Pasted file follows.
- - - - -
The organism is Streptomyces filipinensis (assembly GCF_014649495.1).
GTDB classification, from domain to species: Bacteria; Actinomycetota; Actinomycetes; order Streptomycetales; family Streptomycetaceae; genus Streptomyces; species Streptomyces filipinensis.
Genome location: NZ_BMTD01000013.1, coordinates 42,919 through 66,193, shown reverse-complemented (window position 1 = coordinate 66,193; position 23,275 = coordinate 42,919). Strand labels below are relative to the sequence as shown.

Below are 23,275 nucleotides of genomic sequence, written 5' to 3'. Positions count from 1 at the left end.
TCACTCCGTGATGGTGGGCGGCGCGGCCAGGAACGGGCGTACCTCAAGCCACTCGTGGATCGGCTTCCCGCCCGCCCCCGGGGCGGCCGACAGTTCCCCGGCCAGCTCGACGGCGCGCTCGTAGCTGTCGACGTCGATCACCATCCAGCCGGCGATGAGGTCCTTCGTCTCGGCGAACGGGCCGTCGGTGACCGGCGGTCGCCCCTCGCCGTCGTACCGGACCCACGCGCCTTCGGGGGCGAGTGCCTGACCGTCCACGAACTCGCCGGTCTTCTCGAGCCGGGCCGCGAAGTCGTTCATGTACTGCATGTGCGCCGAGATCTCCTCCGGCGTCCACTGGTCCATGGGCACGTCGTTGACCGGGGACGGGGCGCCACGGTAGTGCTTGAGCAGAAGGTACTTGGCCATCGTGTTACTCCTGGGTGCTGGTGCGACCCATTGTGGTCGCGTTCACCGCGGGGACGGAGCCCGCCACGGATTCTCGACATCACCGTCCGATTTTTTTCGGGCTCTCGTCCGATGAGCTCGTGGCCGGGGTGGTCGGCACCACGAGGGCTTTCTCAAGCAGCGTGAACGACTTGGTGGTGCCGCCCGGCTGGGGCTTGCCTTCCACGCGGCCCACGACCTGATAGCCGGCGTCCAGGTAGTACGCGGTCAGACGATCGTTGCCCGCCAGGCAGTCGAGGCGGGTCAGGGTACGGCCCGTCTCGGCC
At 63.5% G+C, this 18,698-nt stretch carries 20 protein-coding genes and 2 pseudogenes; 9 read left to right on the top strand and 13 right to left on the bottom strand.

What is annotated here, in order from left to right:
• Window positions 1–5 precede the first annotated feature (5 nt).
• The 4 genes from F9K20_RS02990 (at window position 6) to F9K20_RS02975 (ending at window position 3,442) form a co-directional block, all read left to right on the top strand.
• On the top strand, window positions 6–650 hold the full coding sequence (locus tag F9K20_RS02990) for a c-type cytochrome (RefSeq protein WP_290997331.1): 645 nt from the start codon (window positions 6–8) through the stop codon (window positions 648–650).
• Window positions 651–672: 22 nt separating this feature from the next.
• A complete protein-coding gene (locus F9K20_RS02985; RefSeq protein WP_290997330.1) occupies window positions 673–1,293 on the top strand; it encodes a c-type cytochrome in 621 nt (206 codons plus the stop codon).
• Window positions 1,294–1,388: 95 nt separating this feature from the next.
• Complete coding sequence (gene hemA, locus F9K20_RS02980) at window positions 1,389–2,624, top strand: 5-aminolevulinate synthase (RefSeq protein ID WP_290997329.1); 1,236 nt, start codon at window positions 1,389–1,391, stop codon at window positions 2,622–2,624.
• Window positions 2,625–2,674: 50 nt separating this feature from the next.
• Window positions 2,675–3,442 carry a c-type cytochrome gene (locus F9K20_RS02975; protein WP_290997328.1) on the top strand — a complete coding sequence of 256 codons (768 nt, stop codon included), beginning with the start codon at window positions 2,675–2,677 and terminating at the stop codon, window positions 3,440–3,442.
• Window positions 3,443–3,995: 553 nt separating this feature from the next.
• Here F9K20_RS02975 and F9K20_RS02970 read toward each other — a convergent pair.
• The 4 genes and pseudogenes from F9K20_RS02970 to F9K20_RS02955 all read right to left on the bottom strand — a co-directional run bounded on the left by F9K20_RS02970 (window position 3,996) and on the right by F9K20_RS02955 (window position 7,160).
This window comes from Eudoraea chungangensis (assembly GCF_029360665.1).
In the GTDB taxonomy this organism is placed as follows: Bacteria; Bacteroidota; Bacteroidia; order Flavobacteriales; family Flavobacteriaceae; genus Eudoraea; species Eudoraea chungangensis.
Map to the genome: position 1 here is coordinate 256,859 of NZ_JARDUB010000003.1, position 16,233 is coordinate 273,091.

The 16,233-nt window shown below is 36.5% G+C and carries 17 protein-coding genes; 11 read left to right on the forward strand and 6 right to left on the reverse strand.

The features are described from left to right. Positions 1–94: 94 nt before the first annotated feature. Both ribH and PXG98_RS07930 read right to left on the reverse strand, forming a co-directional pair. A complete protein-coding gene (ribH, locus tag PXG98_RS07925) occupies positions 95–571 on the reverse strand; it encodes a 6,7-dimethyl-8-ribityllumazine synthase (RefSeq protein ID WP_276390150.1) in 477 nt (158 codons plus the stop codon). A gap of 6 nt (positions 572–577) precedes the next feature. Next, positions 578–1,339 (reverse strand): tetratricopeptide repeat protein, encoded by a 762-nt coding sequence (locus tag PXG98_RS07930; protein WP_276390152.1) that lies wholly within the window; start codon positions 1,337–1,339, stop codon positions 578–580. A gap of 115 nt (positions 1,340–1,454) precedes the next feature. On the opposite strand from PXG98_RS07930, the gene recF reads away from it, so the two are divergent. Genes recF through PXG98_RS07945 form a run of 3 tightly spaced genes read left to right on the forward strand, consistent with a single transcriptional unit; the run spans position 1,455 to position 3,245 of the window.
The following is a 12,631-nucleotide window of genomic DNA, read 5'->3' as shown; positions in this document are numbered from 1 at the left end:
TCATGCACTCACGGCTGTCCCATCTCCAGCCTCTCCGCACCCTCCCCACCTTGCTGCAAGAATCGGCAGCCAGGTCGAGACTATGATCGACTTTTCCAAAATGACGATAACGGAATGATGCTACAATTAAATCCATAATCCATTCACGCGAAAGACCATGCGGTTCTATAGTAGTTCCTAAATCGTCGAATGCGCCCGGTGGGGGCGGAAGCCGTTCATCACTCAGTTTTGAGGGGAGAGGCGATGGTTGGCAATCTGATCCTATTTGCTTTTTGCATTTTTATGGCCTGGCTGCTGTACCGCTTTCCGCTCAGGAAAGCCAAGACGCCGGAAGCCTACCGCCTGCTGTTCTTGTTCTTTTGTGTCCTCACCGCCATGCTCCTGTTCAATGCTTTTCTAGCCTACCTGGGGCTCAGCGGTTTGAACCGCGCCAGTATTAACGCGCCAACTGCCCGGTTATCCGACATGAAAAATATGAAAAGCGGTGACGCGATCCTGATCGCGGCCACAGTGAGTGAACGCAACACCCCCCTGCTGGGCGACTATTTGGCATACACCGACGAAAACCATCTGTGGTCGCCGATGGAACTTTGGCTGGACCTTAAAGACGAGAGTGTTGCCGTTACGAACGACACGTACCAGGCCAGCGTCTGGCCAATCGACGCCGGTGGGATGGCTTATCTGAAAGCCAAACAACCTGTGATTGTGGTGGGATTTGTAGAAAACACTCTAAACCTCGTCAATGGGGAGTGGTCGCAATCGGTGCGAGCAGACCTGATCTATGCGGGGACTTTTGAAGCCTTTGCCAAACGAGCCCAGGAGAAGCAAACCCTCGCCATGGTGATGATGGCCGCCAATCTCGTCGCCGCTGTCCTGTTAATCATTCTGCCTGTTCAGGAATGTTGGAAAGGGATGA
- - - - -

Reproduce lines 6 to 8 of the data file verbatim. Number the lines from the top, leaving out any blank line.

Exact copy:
At 63.5% G+C, this 18,698-nt stretch carries 20 protein-coding genes and 2 pseudogenes; 9 read left to right on the top strand and 13 right to left on the bottom strand.

What is annotated here, in order from left to right:
• Window positions 1–5 precede the first annotated feature (5 nt).